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  Call Number Serial (up) 71  
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Author Berman, S.; Liebermann, D.G.; McIntyre, J. url  doi
openurl 
  Title Constrained Motion Control on a Hemispherical Surface – Path Planning Type Journal Article
  Year 2014 Publication Journal of Neurophysiology Abbreviated Journal J Neurophysiol  
  Volume 111 Issue 5 Pages 954-968  
  Keywords Constrained motion; geodesics; path planning  
  Abstract Surface-constrained motion, i.e., motion constraint by a rigid surface, is commonly found in daily activities. The current work investigates the choice of hand paths constrained to a concave hemispherical surface. To gain insight regarding the paths and their relationship with task dynamics, we simulated various control policies. The simulations demonstrated that following a geodesic path is advantageous not only in terms of path length, but also in terms of motor planning and sensitivity to motor command errors. These stem from the fact that the applied forces lie in a single plane (that of the geodesic path itself). To test whether human subjects indeed follow the geodesic, and to see how such motion compares to other paths, we recorded movements in a virtual haptic-visual environment from eleven healthy subjects. The task was comprised of point-to-point motion between targets at two elevations (30 degrees and 60 degrees ). Three typical choices of paths were observed from a frontal plane projection of the paths: circular arcs, straight lines, and arcs close to the geodesic path for each elevation. Based on the measured hand paths, we applied k-means blind separation to divide the subjects into three groups and compared performance indicators. The analysis confirmed that subjects who followed paths closest to the geodesic produced faster and smoother movements, compared to the others. The 'better' performance reflects the dynamical advantages of following the geodesic path, as shown by the simulations, and may also reflect invariant features of the control policies used to produce such a surface-constrained motion.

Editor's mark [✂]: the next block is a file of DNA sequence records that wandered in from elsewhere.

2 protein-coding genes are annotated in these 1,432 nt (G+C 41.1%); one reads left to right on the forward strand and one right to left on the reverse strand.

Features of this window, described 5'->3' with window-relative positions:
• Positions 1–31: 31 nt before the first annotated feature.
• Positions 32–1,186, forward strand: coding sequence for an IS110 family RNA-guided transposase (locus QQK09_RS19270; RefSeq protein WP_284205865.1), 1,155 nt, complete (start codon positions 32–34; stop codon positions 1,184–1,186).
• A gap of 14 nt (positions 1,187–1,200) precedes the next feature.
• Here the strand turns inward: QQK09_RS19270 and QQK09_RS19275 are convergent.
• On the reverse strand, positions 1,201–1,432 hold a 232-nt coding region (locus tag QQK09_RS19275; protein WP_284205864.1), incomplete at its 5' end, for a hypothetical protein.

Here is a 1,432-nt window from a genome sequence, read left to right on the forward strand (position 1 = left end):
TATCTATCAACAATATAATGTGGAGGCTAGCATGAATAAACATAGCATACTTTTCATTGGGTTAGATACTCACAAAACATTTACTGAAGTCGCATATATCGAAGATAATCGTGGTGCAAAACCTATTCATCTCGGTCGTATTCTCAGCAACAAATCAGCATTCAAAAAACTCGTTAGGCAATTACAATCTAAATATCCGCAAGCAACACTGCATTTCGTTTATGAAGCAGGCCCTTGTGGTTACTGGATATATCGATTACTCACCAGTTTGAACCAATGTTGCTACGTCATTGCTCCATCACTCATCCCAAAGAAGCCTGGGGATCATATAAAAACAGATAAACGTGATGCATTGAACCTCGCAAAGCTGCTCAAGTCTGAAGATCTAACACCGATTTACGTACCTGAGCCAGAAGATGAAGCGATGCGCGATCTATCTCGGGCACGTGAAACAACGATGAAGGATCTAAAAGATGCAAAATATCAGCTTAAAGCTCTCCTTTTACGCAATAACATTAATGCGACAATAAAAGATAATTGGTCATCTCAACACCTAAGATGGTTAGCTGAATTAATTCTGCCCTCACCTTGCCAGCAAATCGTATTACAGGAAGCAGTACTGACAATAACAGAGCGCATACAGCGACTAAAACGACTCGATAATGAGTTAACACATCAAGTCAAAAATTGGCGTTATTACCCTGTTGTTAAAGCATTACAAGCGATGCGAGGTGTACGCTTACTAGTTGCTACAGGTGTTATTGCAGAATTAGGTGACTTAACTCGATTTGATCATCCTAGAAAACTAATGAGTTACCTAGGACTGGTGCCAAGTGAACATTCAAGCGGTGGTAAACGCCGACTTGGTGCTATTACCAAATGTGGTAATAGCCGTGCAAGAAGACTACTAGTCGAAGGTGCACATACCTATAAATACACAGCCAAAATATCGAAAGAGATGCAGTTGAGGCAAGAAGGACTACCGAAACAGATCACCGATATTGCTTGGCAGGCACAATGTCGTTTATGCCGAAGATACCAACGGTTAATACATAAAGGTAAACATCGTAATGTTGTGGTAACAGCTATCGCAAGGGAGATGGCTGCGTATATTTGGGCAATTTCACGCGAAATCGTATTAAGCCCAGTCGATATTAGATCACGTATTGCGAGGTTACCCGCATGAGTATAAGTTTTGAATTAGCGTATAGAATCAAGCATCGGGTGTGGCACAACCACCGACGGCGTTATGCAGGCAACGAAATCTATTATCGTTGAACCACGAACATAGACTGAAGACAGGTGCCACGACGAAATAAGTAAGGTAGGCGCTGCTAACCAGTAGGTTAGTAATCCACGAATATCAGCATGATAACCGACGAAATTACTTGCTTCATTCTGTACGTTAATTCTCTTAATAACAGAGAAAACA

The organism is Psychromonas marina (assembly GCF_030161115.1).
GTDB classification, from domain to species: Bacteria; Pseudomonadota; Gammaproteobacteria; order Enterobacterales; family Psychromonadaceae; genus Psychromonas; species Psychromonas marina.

Address Ben-Gurion University of the Negev  
  Corporate Author Thesis  
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  Language English Summary Language Original Title  
  Series Editor Series Title Abbreviated Series Title  
  Series Volume Series Issue Edition  
  ISSN 0022-3077 ISBN Medium  
  Area Expedition Conference  
  Notes PMID:24259548 Approved no  
  Call Number Serial (up) 72